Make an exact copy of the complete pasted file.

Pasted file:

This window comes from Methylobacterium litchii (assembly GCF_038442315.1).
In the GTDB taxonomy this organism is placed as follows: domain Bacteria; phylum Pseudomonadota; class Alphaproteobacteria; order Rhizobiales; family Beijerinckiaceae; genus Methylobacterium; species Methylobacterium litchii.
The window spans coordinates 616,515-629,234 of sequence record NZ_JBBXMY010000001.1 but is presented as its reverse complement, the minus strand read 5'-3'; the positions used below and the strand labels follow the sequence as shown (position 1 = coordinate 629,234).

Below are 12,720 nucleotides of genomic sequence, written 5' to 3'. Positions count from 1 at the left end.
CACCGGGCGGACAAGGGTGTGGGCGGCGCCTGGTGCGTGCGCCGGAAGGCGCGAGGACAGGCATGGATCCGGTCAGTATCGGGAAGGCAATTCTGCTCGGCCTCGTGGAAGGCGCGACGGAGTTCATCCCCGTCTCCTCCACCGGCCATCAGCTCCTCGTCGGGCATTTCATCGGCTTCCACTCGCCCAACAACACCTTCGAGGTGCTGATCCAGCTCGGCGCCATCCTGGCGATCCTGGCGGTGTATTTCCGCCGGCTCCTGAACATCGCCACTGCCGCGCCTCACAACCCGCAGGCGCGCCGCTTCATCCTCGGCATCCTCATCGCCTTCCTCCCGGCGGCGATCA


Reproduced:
This window comes from Methylobacterium litchii (assembly GCF_038442315.1).
In the GTDB taxonomy this organism is placed as follows: domain Bacteria; phylum Pseudomonadota; class Alphaproteobacteria; order Rhizobiales; family Beijerinckiaceae; genus Methylobacterium; species Methylobacterium litchii.
The window spans coordinates 616,515-629,234 of sequence record NZ_JBBXMY010000001.1 but is presented as its reverse complement, the minus strand read 5'-3'; the positions used below and the strand labels follow the sequence as shown (position 1 = coordinate 629,234).

Below are 12,720 nucleotides of genomic sequence, written 5' to 3'. Positions count from 1 at the left end.
CACCGGGCGGACAAGGGTGTGGGCGGCGCCTGGTGCGTGCGCCGGAAGGCGCGAGGACAGGCATGGATCCGGTCAGTATCGGGAAGGCAATTCTGCTCGGCCTCGTGGAAGGCGCGACGGAGTTCATCCCCGTCTCCTCCACCGGCCATCAGCTCCTCGTCGGGCATTTCATCGGCTTCCACTCGCCCAACAACACCTTCGAGGTGCTGATCCAGCTCGGCGCCATCCTGGCGATCCTGGCGGTGTATTTCCGCCGGCTCCTGAACATCGCCACTGCCGCGCCTCACAACCCGCAGGCGCGCCGCTTCATCCTCGGCATCCTCATCGCCTTCCTCCCGGCGGCGATCA